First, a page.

Mark, in his Gospel, summarizes Jesus’ call to be disciples and missionaries. In the third chapter we read that he called the apostles “to be with him, and to be sent out to proclaim” (v. 14). To be with Jesus and to go out to proclaim him. Two verbs: “to be” and “to go out”. This is the path of our life. It is a journey “back and forth”, which has Jesus as its starting and finishing point. Let us not forget that “being” with Jesus and “going out” to proclaim him also means being with the poor, with migrants, with the sick, with prisoners, with the smallest, with the most forgotten in society, and sharing life with them and proclaiming to them God's unconditional love. Because Jesus is present in these most vulnerable brothers and sisters, there He awaits us in a special way (cf. Mt 25:34-40).

And do not forget to return to him, every night, after a long day - but beware, to him, not to the screen of a mobile phone. It hurts me a lot when I see a good, hard-working priest get tired and forget to go to the tabernacle, and go to sleep because he is tired. He is right, he has to sleep, but first say hello. Don’t be rude... Or how many times do they escape to the screen of a mobile phone? The mobile screen overwhelms us with things. Please do not be addicted to that world of escapism. Don’t be addicted. It is a series of steps that sap your strength. Be addicted to meeting Jesus, and he knows what we need and he has a word to say to us every time.

One thing I said in passing is that you are returning to be shepherds of the People of God. Please, never negotiate pastoral care. Pastors of the People of God, not clerics of state. Do not descend into clericalism, which is one of the worst perversions. Be very careful, clericalism is a form of spiritual worldliness. Clericalism is disfiguring, it is corrupt, and it leads you to a corruption, a stiff corruption, with an upturned nose, that takes you away from the people, that makes you forget the people you came from. Paul said to Timothy: “Remember your mother and your grandmother” (cf. 2 Tim 5-7), in other words, go back to your roots, do not forget your mother and your grandmother. I say this to each one of you. Return to the flock from which you were taken... “I brought you out from behind the flock” (cf. 2 Sam 8).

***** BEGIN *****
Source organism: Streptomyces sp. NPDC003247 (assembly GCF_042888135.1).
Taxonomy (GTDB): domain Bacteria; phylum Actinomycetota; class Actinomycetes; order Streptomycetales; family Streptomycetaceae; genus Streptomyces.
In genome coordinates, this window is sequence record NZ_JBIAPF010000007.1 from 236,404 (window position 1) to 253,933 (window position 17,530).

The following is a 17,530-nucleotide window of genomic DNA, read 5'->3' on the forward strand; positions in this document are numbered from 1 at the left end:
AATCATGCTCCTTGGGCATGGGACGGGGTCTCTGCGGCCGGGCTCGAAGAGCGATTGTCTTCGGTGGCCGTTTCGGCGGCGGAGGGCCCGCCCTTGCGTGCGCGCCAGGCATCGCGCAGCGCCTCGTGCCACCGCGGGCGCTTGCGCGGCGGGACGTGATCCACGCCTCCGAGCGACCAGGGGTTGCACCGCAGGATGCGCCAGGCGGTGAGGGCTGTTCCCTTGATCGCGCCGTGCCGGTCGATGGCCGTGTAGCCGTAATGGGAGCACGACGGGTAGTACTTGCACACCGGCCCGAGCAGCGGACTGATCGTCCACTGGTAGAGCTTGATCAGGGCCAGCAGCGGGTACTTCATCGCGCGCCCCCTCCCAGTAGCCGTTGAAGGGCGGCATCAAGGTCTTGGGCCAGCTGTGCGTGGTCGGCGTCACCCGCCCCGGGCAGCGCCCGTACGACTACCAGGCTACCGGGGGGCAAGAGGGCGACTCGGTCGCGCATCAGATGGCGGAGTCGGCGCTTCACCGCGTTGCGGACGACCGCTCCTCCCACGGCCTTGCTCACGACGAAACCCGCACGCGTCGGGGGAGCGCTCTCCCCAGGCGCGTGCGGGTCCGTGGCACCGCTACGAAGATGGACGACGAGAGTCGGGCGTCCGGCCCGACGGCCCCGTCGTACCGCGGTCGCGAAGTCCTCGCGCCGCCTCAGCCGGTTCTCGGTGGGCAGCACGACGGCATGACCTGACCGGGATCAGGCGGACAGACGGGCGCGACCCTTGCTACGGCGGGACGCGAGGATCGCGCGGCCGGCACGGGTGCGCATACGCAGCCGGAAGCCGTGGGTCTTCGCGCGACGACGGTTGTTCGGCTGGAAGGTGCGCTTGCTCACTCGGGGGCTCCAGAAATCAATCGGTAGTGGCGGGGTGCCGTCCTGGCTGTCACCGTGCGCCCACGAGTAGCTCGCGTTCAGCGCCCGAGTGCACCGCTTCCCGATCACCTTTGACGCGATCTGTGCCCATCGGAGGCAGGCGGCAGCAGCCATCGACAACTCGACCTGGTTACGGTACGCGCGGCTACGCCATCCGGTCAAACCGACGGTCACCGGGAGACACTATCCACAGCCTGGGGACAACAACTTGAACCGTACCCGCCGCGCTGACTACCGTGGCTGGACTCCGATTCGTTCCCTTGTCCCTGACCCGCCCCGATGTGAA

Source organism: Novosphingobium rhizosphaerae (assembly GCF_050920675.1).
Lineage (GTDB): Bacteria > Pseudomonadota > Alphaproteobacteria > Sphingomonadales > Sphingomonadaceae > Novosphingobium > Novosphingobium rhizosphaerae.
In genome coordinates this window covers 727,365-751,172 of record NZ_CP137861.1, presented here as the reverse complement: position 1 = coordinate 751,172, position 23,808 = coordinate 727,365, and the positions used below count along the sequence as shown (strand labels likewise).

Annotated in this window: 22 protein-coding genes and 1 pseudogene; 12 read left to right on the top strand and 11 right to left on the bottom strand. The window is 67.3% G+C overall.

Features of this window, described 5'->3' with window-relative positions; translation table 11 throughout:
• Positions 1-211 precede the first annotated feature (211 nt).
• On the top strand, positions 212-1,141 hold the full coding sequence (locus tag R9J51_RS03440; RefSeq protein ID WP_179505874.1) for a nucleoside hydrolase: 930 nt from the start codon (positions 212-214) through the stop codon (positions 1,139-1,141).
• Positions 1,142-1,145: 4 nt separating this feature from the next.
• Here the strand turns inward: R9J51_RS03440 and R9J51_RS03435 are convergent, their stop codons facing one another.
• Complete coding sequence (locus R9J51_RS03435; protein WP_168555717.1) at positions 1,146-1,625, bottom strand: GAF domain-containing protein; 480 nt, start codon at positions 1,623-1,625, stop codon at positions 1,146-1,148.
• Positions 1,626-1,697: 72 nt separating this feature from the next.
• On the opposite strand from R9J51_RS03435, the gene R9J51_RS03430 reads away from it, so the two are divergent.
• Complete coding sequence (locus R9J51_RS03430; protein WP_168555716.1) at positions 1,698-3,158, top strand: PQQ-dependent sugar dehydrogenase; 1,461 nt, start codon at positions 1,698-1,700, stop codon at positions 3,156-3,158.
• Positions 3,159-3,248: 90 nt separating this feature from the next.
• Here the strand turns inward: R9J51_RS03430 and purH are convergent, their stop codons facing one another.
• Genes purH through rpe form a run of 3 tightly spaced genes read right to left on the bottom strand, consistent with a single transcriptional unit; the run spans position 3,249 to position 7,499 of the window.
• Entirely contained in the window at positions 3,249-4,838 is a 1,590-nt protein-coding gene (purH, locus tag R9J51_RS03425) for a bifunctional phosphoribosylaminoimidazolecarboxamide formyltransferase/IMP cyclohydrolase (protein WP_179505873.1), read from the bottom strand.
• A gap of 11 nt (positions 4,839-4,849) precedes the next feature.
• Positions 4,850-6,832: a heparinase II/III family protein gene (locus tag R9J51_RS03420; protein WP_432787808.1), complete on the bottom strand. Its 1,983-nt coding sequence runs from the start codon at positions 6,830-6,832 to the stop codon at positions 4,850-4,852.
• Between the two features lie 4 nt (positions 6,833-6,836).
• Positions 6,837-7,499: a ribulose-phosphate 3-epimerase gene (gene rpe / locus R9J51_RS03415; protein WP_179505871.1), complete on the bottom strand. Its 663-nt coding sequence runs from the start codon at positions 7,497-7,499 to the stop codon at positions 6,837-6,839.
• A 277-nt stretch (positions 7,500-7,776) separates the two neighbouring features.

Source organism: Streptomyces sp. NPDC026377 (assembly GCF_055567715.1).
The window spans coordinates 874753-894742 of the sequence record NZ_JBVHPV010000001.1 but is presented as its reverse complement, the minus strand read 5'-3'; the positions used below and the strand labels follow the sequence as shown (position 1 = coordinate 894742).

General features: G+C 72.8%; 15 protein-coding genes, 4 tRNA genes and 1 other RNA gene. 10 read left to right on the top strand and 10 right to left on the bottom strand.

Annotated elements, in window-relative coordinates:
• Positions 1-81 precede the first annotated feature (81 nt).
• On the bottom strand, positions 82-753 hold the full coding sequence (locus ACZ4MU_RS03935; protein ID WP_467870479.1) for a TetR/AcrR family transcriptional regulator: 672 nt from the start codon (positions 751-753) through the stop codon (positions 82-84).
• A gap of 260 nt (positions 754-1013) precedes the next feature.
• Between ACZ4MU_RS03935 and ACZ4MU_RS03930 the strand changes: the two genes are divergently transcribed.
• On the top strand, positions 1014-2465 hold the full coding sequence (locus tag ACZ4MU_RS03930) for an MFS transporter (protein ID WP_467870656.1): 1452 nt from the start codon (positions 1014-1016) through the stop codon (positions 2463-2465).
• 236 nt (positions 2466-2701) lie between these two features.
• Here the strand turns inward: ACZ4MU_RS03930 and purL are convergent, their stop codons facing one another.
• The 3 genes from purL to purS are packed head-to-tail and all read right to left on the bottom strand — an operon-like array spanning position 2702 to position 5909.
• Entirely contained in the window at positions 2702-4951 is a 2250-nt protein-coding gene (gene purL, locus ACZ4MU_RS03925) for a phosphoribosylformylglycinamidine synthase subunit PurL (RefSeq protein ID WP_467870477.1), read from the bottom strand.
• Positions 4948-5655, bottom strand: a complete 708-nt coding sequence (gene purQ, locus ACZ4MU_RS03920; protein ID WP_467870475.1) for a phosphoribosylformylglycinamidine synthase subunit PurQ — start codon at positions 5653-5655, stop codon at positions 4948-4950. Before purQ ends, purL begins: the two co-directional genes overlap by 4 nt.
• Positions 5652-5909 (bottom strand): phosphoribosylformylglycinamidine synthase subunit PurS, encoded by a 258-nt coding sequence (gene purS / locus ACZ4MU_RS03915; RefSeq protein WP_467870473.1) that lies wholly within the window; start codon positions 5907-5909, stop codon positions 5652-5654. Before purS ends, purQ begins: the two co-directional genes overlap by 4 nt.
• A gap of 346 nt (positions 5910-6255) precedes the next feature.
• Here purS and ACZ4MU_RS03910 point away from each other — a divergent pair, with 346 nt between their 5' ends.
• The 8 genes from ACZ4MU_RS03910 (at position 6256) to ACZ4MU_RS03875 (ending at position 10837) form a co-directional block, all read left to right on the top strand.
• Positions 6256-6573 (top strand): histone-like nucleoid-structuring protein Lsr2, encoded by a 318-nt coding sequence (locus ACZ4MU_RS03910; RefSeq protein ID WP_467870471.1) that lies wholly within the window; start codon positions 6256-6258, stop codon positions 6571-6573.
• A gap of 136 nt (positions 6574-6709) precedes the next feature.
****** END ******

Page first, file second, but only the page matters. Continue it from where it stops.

Please, every time you become more “exquisite” in the true sense of the word, that is, more distant from the people, every time you do that, you turn away from the grace of God and descend into the plague of clericalism. Pastors of the people, not clerics of state. Ask for the grace to know how to be always in front of, in the midst of and behind the people, involved with the people from whom Jesus took you.

And let us ask Our Lady of Guadalupe to help us on the path of “discipleship-apostleship” that configures us to her Son, to accompany us on this vital “back and forth” itinerary that starts from Jesus and goes to the brothers and sisters, to return with the brothers and sisters to meet Jesus. Let us ask the Apostle Andrew to intercede for us.

And once again, thank you for this visit. I wish you a good Roman journey; take all the good things you can find in Rome, the others no, leave them in Rome, they will be taken care of here, and please do not forget to pray for me. Thank you.


Holy See Press Office Bulletin, 28 November 2022